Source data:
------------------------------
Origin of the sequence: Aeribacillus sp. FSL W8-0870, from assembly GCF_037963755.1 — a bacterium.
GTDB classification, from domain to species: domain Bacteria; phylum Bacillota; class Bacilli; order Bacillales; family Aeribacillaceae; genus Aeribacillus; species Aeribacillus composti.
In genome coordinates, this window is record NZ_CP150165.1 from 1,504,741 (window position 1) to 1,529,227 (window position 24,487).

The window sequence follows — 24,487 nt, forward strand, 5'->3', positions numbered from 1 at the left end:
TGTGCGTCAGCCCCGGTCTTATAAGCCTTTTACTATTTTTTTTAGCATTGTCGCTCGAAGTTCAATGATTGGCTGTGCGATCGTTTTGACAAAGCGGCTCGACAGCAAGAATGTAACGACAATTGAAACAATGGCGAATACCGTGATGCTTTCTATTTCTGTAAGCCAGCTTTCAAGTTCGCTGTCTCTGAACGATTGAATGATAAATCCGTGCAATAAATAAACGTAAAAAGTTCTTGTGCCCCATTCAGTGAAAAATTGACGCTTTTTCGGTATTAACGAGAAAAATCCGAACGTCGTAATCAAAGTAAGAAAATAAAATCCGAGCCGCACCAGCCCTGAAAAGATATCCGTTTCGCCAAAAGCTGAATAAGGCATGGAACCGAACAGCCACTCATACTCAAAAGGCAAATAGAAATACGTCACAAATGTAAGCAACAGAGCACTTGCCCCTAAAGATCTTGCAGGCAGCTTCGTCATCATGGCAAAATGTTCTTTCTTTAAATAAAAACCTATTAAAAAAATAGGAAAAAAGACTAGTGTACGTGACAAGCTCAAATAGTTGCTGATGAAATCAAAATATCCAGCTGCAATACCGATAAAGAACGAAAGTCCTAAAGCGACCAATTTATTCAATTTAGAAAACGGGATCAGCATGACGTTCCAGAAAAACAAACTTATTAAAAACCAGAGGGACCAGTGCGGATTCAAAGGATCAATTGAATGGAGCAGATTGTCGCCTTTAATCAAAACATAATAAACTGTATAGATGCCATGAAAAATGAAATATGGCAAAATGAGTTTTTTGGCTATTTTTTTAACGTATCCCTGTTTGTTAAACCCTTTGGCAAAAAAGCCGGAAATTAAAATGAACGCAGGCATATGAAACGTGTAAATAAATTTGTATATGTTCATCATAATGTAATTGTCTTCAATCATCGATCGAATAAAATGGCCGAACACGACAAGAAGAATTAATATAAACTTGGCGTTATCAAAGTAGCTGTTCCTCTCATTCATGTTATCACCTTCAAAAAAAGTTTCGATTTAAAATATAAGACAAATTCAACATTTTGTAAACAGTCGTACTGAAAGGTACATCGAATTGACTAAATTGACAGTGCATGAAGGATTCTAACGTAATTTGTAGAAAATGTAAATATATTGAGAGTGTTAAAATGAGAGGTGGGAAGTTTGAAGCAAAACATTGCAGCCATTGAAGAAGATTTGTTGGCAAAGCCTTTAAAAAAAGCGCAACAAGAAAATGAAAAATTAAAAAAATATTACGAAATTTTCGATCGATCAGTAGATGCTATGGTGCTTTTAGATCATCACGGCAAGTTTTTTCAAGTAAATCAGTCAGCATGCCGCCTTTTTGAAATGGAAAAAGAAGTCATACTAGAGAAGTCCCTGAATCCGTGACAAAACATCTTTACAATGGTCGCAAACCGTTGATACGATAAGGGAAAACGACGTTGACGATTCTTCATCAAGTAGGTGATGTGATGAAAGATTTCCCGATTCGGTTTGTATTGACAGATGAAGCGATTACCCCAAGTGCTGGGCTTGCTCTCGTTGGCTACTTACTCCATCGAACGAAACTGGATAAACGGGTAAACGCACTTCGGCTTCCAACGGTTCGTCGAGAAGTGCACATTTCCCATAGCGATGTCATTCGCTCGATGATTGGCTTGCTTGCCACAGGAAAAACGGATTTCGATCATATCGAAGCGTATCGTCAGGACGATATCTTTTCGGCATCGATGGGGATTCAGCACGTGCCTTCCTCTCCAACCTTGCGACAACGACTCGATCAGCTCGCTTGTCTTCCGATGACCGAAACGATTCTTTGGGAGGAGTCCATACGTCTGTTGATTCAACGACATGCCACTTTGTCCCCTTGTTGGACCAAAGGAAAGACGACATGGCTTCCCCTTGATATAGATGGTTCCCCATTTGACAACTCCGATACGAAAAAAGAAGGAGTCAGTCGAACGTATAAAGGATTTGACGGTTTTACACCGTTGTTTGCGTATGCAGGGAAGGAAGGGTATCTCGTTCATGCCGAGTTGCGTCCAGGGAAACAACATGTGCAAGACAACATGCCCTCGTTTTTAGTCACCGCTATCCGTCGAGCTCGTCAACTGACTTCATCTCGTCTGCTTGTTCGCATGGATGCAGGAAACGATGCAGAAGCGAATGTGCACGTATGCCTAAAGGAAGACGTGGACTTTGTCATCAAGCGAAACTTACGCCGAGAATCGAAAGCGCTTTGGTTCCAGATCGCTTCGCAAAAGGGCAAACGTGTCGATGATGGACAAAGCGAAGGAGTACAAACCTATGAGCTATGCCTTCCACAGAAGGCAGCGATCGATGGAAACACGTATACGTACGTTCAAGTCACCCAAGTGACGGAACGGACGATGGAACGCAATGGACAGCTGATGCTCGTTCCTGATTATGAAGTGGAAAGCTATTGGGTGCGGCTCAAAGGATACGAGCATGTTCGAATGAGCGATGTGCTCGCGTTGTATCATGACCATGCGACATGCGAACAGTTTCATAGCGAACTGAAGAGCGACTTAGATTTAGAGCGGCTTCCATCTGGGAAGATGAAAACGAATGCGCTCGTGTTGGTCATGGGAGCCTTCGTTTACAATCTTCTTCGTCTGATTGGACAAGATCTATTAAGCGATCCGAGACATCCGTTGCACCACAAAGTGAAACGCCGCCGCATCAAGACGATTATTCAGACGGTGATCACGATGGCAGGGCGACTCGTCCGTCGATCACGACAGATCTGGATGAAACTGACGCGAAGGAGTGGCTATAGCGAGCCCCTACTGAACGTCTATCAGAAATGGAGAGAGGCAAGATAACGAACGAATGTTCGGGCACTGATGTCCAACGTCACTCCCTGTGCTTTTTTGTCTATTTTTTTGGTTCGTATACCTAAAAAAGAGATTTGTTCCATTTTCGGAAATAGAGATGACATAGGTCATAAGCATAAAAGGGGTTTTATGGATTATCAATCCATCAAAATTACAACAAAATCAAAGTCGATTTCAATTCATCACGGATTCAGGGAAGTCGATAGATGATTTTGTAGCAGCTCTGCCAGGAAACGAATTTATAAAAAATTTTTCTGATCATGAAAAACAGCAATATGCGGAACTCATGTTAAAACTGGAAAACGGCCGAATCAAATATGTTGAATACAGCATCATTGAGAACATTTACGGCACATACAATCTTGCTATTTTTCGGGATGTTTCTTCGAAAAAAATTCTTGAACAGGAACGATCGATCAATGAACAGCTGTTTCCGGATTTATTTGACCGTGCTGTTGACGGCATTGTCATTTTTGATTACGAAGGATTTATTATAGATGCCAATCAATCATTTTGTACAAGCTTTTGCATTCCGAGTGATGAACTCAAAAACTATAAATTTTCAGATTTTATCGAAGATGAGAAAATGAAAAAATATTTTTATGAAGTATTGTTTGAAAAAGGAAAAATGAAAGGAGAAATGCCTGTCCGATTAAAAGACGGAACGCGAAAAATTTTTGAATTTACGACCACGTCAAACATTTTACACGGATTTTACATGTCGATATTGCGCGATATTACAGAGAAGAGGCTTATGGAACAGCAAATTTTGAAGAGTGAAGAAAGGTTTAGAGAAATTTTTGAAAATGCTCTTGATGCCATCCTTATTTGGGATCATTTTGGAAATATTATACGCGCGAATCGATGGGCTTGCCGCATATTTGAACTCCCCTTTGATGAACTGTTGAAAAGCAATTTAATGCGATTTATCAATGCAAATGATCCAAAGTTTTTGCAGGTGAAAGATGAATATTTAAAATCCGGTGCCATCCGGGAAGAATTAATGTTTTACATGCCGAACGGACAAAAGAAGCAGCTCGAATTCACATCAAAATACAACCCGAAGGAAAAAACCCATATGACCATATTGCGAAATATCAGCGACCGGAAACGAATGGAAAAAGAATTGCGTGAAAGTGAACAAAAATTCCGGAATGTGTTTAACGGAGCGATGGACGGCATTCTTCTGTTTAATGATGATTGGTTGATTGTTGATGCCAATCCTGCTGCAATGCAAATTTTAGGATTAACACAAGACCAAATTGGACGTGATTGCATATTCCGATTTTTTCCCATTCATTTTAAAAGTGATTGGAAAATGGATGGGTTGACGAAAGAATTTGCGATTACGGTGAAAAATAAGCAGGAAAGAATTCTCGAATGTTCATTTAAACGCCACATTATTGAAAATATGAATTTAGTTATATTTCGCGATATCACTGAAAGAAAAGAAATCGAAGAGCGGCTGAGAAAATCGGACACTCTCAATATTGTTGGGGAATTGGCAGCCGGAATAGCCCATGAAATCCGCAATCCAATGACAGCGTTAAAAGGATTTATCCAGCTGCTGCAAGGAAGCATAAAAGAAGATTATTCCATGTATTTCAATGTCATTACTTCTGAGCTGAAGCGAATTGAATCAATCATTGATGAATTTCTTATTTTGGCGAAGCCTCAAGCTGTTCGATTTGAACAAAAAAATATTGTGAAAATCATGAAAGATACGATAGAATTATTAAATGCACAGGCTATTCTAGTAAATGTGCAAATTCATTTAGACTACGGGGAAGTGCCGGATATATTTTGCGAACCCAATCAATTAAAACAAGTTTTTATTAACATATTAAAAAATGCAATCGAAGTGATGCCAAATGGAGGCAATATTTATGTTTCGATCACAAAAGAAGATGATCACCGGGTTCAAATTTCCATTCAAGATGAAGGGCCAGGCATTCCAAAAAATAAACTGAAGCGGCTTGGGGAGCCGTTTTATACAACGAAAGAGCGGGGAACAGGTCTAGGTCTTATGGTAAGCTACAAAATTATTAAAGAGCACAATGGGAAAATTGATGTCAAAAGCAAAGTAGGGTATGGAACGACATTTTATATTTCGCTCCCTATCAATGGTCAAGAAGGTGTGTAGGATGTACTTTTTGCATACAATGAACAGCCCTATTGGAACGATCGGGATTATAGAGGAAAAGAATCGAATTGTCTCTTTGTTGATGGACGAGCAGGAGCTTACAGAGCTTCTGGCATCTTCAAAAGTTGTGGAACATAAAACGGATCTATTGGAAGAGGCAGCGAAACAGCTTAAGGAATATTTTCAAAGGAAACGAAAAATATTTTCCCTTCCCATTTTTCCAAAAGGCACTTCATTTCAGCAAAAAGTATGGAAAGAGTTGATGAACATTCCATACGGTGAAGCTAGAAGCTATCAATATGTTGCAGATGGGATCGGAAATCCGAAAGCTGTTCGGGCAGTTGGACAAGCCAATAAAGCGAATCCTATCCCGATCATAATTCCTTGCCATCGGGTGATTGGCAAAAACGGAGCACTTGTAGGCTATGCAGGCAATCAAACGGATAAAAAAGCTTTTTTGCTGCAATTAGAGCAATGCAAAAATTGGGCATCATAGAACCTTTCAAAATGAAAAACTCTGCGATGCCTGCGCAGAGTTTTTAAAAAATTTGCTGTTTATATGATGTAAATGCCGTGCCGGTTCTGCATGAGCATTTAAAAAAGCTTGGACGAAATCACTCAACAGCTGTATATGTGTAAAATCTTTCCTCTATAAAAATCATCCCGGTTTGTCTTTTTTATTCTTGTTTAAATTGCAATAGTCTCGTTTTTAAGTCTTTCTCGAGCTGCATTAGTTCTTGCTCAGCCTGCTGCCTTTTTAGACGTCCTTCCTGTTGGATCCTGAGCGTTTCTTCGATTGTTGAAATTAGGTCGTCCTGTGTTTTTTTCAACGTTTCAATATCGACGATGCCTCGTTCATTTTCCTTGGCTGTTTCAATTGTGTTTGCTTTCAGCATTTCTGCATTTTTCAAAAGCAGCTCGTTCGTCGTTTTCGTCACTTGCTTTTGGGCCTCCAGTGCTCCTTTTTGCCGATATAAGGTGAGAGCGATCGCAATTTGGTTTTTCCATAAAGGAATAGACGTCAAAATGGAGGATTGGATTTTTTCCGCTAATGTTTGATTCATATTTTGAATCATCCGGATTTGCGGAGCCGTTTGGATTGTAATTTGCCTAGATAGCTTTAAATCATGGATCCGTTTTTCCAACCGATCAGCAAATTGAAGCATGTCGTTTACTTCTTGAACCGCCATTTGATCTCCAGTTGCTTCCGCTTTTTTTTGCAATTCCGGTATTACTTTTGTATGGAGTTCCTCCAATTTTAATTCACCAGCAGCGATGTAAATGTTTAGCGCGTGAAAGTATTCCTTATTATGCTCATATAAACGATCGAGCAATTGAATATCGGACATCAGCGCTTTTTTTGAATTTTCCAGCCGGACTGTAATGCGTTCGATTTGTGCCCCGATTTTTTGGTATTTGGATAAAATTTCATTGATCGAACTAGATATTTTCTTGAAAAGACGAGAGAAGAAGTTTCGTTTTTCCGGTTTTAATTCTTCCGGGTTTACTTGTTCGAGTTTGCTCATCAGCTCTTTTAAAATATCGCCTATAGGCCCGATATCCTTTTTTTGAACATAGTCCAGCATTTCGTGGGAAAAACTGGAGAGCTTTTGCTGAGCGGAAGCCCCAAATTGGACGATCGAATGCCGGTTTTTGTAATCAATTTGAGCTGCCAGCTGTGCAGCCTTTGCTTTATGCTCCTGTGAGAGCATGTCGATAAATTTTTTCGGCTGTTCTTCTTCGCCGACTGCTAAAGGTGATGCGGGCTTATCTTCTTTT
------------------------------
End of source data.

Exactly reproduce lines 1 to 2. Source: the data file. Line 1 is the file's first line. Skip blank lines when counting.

Origin of the sequence: Aeribacillus sp. FSL W8-0870, from assembly GCF_037963755.1 — a bacterium.
GTDB classification, from domain to species: domain Bacteria; phylum Bacillota; class Bacilli; order Bacillales; family Aeribacillaceae; genus Aeribacillus; species Aeribacillus composti.